33.     As regards the suggested question for the Court, the appellant refers to s. 85 of the 1980 Act which provides that so much of any contract as provides that any provision of the Act shall not apply in relation to a person or that the application of any such provision shall be varied, modified or restricted in any way in relation to a person shall be void. The appellant cites the case of Bank of Ireland v. Fitzmaurice [1989] ILRM 452, where the High Court held that a multiplier clause for calculating rent was intended to exercise a compelling pressure on the tenant to surrender his tenancy, in order to escape liability for the increased rent. Lardner J. regarded the clause as a provision which, in effect, restricted the application of the 1980 Act as regards the right to a new tenancy, and it was therefore void applying s.85. The appellant submitted that similarly in this case the Court is entitled to examine the respondent’s intention in defining the additional term under the deed of variation, and the appellant was entitled to obtain discovery of documents relevant to whether what was intended was an avoidance of a tenant’s statutory rights in breach of s.85.

34.     In replying on category 4, the respondent rejects the appellant’s submission that Lardner J. in
Fitzmaurice conducted an exercise of “looking through” executed documents so as to identify the underlying motivation of the landlord. The respondent submits that Lardner J. rather looked at the terms of the lease itself, and the effect of the multiplier clause, which express clause he was satisfied was designed to circumvent the 1980 Act.

35.     As regards the anti-avoidance provision in s.85(1) of the 1980 Act, the respondent points out that s. 85(2) now provides that subs (1) does not apply to a renunciation referred to in subpara. (iiia) of s.17(1)(a) of the Act. That latter provision provides that a tenant shall not be entitled to a new business tenancy if “the tenant has renounced in writing, whether for or without valuable consideration, his or her entitlement to a new tenancy in the tenement and has received independent legal advice in relation to the renunciation”. As such, s.17(1)(a)(iiia) facilitates the contracting out of new tenancy rights in respect of a business premises, and a renunciation in this manner is expressly excluded from the scope of s.85 of the 1980 Act. The respondent submits that, if extant, the 2010 deed of renunciation cannot amount to an impermissible effort to circumvent s.85 of the 1980 Act. Whether that deed is extant, following the execution of the 2016 deed of variation, is a matter of contractual interpretation and the motivation of the then landlord is irrelevant to that question.

Category 4: Decision

36.     As regards category 4, consisting of documents relating to the legal assistance received in connection with the 2016 lease, again the first requirement is that the documents sought must be documents “relating to any matter in question” in the proceedings. As summarised above, the appellant submits that documents relating to the legal assistance received are relevant to a matter in question herein, i.e. a question as to whether the 2016 deed of variation was intended to avoid the tenant’s rights, in breach of s.85 of the 1980 Act.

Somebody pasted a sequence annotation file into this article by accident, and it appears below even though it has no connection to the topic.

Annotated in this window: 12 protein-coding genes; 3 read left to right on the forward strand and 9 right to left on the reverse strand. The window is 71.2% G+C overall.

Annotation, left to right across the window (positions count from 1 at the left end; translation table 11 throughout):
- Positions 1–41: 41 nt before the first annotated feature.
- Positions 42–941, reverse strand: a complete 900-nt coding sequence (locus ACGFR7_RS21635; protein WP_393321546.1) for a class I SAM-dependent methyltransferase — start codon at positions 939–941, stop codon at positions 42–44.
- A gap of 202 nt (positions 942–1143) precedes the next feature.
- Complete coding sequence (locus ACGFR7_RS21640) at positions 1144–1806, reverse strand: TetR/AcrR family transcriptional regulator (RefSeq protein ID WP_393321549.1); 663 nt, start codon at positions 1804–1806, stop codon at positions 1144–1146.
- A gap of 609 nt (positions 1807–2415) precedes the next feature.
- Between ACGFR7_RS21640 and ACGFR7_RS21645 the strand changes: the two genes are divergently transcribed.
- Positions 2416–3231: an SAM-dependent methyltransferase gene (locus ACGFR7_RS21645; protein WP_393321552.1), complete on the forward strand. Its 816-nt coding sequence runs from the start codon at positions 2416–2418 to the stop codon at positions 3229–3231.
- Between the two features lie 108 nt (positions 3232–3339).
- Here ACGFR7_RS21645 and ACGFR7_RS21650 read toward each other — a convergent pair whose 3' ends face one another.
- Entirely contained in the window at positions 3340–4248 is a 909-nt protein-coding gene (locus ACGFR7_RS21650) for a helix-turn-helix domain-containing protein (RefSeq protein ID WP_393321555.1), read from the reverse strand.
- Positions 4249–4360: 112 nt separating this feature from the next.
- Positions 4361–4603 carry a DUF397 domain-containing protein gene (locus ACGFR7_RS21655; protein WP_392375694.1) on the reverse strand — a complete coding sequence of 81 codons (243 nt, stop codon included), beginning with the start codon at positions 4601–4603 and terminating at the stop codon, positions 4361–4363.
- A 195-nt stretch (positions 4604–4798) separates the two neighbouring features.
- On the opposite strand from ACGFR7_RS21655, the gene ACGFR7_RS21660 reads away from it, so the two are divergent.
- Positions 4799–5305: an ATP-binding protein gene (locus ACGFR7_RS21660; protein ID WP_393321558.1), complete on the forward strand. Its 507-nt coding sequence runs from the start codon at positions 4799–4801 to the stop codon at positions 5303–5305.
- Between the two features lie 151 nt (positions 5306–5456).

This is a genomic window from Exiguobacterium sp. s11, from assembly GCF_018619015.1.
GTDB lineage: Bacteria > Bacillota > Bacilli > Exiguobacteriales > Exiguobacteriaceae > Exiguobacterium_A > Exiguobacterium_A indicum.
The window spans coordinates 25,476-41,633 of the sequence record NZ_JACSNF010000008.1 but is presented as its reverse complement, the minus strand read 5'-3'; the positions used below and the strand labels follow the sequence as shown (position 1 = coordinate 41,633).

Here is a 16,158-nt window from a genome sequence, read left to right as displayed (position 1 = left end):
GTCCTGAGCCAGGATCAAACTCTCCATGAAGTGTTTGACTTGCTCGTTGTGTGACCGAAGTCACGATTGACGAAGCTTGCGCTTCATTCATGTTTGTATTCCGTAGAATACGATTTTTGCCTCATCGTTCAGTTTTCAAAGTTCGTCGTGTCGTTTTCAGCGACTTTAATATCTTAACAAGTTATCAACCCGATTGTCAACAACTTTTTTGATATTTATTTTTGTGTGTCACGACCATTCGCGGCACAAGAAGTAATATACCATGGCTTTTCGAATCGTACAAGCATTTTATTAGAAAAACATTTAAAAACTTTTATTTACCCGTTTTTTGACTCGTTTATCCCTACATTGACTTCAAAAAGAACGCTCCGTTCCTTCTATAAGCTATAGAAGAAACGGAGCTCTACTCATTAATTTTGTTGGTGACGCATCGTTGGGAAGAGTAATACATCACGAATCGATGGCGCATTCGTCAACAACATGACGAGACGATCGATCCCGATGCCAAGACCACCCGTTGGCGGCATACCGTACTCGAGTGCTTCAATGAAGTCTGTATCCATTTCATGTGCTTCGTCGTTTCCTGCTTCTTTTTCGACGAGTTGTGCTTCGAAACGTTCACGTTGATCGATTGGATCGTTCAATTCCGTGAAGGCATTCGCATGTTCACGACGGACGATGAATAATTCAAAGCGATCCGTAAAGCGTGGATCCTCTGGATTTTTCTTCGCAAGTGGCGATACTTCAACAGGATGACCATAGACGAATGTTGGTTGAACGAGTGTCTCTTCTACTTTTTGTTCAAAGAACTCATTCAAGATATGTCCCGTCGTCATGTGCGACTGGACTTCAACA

37.     It is well established, going all the way back to the Peruvian Guano case in 1882, that in order to determine whether documents are relevant to a matter in question in the action, it is necessary to consider what are the matters in question arising by looking at the pleadings of both parties in the case. The difficulty for the appellant, in my view, is that the Civil Bill does not contain any plea regarding the matter suggested by them. While it is pleaded that the 2016 lease was not subject to the renunciation, there is no plea that if the renunciation is extant, then the 2016 deed or part of it is void by virtue of s. 85 of the 1980 Act.

38.     Given that such a matter was not pleaded by the appellant, it is no surprise that same is not traversed or put in issue in the Defence, and therefore on the basis of the pleadings to date there is no such matter in question in this action. It follows that the documents sought in category 4 cannot relate to any matter in question herein, and discovery of this category must be refused on the basis of this threshold requirement.

39.     Even if I were wrong as to relevance alone being decisive, I would not be satisfied that discovery of this category is necessary or proportionate. In that regard, I accept the submission made by counsel for the respondent that it is generally the effect of the document which is relevant for the purposes of s. 85 of the 1980 Act, and not intention or motivation, leaving over the question of whether there might ever be exceptional circumstances to depart from that general principle.

Conclusion

40.     In conclusion, therefore, I would allow the appeal in part and order discovery of the documents in category 3, subject to the amendment to the wording of this category as set out in para. 31 above.

41.     Having regard to the outcome of this appeal, the Court invites the parties to deliver written submissions on the issue of costs if they cannot agree same. In that event, and taking into account the upcoming vacation period intervening, the appellant will have a period of up to Friday 14th January, 2022 to deliver written submissions not exceeding 1,500 words, and the respondent will have up to Friday the 28th January, 2022 to respond, again not exceeding 1,500 words.